Web 2.0 – Dotcom Redux?

TechCrunch recently posted a link to GoToWeb20.net, a self-proclaimed complete directory of Web 2.0. (I would recommend you try the link only if you have broadband) It is quite a nifty AJAX web-site with a logo-listing of a whole bunch of Web 2.0 startups, which are organized by date and tags.

If you haven’t had enough of the whole AJAX-social networking-folksonomy-long tail thing, this website should cure that for you. There are 283 startups featured on the website. That doesn’t tell you much. But when you find out that there are 26 companies working on some form of bookmarking, you know there is kool-aid being drunk in large quantities somewhere.

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Startup – Tips and Tools

As we make our way through the woods on Gridstone Research, the startup that I work at, I often come across tools and methods on solving problems that are probably the same problems that many other startups or larger businesses face. Sometimes we struggle for a bit and then find something that works well. If I think it might be useful to others, I plan to post them here.
Here’s a solution that I came upon recently to a problem that many people in Marketing face. At Gridstone, given the stage at which we are I run the Marketing function myself. Getting the web-site right is something I end up spending a lot of time on. The marketing consulting firm that works very closely with us. As we iterate through design ideas for a variety of things like the home page shown here, it is not efficient or effective to write feedback notes in emails. When you are dealing with graphical images, you need tools that work well in that medium.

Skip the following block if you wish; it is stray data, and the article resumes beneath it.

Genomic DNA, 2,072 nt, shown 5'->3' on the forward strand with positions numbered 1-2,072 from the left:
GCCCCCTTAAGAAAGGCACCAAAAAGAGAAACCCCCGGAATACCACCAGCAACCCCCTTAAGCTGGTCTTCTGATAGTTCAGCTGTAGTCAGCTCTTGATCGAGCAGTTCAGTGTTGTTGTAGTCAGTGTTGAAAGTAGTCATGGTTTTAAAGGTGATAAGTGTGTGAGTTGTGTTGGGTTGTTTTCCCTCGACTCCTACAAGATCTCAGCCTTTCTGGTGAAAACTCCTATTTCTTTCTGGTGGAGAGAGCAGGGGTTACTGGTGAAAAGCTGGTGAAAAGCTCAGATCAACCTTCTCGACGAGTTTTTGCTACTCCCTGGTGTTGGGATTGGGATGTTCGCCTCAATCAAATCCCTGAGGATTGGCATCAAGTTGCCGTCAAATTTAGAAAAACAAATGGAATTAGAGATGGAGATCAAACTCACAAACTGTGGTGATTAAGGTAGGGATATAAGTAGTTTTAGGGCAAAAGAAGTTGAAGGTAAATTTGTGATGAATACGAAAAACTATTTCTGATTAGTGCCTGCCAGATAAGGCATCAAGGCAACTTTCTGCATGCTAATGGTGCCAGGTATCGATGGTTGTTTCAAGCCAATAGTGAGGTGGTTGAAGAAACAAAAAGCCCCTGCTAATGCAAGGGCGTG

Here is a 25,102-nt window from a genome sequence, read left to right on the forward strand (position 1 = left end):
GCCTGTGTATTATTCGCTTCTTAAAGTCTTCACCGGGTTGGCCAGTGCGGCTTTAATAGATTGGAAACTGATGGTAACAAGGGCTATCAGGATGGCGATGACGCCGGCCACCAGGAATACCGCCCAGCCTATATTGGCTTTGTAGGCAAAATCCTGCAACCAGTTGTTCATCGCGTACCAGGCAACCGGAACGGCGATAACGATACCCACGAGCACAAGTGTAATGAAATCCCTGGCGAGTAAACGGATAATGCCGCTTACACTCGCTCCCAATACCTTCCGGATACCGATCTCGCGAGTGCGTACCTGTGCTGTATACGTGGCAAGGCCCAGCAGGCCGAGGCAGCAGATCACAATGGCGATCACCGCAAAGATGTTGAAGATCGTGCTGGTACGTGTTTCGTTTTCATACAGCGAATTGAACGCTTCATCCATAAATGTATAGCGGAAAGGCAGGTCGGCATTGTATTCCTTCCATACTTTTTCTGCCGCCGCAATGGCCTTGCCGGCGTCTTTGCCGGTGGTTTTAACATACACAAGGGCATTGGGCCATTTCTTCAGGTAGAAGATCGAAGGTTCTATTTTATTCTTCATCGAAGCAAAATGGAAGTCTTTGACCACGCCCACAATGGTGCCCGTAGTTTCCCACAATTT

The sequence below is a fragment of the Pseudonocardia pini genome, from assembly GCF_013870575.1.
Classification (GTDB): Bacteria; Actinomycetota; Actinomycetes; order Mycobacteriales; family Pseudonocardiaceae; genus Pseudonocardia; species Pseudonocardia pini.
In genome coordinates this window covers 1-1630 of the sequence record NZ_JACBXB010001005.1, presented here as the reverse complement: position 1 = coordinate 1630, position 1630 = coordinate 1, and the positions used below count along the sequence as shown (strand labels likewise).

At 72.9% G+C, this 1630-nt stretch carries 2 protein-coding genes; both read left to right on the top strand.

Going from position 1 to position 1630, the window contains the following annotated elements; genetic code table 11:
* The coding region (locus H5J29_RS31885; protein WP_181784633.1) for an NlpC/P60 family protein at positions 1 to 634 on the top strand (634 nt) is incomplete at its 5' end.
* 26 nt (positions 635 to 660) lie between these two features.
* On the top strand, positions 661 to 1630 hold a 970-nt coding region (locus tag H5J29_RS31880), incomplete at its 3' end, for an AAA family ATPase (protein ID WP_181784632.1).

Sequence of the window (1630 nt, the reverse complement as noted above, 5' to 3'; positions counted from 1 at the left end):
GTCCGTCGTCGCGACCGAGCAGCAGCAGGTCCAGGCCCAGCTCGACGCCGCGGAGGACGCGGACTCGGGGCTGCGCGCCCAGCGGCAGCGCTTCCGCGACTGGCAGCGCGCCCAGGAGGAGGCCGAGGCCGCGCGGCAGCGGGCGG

Tech Blowback

Heard this really interesting anecdote from friends at Infosys.

Infosys’ Enterprise Solutions group implements ERP and other packaged software for their clients. Infosys also does ongoing maintenance for software companies on their packaged software. Sometimes ongoing maintenance involves what is called Level 3 support where a software developer needs to take the call from a user because it goes into detailed technical stuff.

So the story goes like this. Infosys ES while implementing a package for some client in the US encountered a problem with the software that they needed help with before they could proceed. They talked to the client who told them to call the software vendor’s help line. The Infosys consultant in Pune then calls the vendor’s toll-free number. He starts talking to the guy at the other end. He’s getting this echo on the phone. He walks towards the voice and lo and behold, the guy on the other end of the phone is right there in Infosys Pune on the same floor!